On the second point, viz., the organization of the main drains and reservoirs, &c., which would be carried out by the county commissioners, subject to the approval of tho central board, my observations will be few. In tropical countries, the heat is a maximum, and drainage is not wanted, because there is not generally a sufficiency of moisture for the heat to work; and the extreme contrast to this is in countries near the Poles, where the moisture far exceeds the action of heat; while the showery climate of Britain gives it more of the latter character than it would have from its temperature only, and in very many cases this is augmented by the retentiveness of the surface sail and subsoils, which keep the water upon or near the surface.

The total remedy of this evil, or any very great improvement of the atmosphere, by any system of drainage, however scientific, however systematic and vigorously carried on, is a work of such gigantic magnitude, that no one would recommend it under any circumstance, and its accomplishment would require centuries. The drainage which I would in the mean time recommend, is on a more limited scale, and has a more immediate object, the repaying of its expense, and yielding a profit as speedily as possible, from the greater quantity and value of produce which could be brought to market.

The effect of making main drains or receivers along the principal valleys of a district, and of widening and cleansing existing watercourses, would be to influence the subordinate and private drainage of all the lands in that district, while the more immediate object of the commissioners, in setting out and appointing such receivers, would be to secure the surface water, and so prevent stagnation on the land, a national evil, the continuance of which should not depend upon individual influences. This object would be gained without interfering with, or encroaching upon, the prejudices of agriculturists, who would not be compelled to use the main receivers unless they pleased, nor would they be dictated to as to the manner in which they would perform their own works of draining, otherwise than by obliging them to follow certain directions as to the manner in which their collateral drains should enter the main receivers, so that those receivers might not be choked up, or otherwise injured. Now this point, that of intuitively leading the whole country into a general system and order of drainage, is a desideratum of such consequence, that an effort to effect it is well merited. Mr. Handley's Bill of last session, from being an optional measure (by which the smallest fraction above one-third of the proprietors could put a veto upon the desires of the greater portion of the district proposed to be drained,) was very far from tending to improve the country in a national point of view; on the contrary, the effect of that measure, and indeed of any which does not include the whole country, would be to throw it into a confusion similar to that experienced at the present time in the metropolis, where the different districts, after preserving an independence of one another, have at last found the inconvenience of general disorganization.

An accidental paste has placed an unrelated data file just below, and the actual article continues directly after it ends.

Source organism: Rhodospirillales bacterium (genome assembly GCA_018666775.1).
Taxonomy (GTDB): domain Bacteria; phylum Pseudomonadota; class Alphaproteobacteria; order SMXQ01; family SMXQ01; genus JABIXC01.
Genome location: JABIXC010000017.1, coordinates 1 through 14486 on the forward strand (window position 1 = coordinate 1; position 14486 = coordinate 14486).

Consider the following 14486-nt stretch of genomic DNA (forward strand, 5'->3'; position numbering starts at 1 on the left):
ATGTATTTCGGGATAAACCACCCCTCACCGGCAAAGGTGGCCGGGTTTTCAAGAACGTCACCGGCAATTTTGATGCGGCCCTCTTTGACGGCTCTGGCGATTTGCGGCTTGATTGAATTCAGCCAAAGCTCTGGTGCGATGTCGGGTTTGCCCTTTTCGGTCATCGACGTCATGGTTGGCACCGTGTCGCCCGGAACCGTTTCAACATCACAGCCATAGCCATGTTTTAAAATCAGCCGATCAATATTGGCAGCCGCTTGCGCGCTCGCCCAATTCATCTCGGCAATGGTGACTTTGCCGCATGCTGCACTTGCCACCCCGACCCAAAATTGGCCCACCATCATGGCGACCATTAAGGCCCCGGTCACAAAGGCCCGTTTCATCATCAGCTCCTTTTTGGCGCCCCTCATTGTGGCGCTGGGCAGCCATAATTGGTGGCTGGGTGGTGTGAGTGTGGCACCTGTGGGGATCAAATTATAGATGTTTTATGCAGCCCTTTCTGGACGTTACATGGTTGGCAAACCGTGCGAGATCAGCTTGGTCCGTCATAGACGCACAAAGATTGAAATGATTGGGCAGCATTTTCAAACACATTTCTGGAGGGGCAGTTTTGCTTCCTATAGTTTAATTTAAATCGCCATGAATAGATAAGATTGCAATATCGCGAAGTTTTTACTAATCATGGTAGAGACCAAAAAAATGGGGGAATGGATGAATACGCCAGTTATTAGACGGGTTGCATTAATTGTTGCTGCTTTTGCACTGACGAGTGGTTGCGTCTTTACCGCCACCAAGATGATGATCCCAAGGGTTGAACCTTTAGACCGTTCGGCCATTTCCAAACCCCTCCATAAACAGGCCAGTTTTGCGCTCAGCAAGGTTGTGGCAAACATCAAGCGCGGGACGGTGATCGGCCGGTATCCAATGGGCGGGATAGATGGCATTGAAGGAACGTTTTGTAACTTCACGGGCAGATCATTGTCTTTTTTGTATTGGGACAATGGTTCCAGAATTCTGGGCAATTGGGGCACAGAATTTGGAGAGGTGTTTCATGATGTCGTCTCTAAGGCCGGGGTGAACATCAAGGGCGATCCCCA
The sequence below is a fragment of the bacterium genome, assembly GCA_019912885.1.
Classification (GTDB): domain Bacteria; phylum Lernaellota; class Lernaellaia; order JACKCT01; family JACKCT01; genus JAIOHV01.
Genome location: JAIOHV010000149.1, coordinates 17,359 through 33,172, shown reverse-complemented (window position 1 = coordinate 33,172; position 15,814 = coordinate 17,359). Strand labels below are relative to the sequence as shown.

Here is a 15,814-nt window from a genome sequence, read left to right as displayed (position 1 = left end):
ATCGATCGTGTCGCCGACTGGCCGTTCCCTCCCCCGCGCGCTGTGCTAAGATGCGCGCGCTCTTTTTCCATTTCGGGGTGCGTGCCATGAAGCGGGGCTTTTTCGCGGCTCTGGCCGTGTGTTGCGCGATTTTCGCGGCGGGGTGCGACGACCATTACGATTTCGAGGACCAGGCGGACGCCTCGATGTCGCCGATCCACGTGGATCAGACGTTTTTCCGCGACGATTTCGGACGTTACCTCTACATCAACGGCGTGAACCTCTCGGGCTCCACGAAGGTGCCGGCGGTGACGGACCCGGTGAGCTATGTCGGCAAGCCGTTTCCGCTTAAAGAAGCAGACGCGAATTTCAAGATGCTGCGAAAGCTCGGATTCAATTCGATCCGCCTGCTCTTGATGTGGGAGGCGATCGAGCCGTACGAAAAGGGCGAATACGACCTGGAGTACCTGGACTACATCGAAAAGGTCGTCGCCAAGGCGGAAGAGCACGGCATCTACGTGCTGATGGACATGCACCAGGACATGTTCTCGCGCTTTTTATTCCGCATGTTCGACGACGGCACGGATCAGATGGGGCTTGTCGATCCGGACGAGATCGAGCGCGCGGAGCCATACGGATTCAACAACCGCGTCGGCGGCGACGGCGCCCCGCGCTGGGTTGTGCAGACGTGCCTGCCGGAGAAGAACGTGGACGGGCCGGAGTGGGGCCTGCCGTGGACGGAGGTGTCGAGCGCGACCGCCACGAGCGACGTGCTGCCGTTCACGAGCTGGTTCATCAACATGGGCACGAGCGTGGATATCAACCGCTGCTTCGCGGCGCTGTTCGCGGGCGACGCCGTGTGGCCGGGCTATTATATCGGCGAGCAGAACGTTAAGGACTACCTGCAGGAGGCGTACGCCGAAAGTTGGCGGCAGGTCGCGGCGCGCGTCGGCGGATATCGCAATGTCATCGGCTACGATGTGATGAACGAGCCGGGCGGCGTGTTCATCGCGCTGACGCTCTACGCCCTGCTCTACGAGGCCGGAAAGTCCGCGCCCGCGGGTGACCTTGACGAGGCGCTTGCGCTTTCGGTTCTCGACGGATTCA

In the arrangement of the mains and receivers of the country, great attention should be directed to a judicious concentration of the waters, for the most advantageous securing of which works of considerable magnitude would be required. The main feature and design of the system followed, should be the subsequent application of the waters.

The instances to which I am about to allude in conclusion, bear forcibly on the remaining objects of the measure I am now advocating, and for the promotion of which I am desirous of securing your parliamentary influence, viz., the conservation of surface and drainage waters, and the refuse of towns, and their applications.

There are many works in the United Kingdom affording us instances of the conservation of waters derivable from mountain and hill streams, and being analogous to the subject, clearly prove the practicability of saving and collecting the surface waters. There are the Bann reservoirs in the

County Down, Ireland, which receive the streams from the Mourne mountains. Previous to their construction, the lower lands in the neighbourhood were devastated by floods at one season, while at another they had not a sufficiency of water for agricultural purposes. The mill-owners, too, were deficient for months together before these works were completed, and now they have not only a constant supply, but a superabundance, all the year round. It is so, likewise, in many places in Wales, and in considerable mill-works, the proprietors of which would otherwise be at a loss for motive power. At Greenock, there is a striking instance of the economy of this means of collecting water when there is abundance, to provide for the time when the dryness of the season would cause a failure of the springs; in this case, the whole town is supplied with a sufficiency all the year round for the wants of its inhabitants. But, as I have taken upon myself to answer the question, "What is to be done for British agriculture?" I refrain from adducing further and more numerous instances of the application of water for uses such as these, which are only collaterally connected with the subject.

Irrigation must take precedence of all other applications as being the most general and profitable and least expensive means of using surface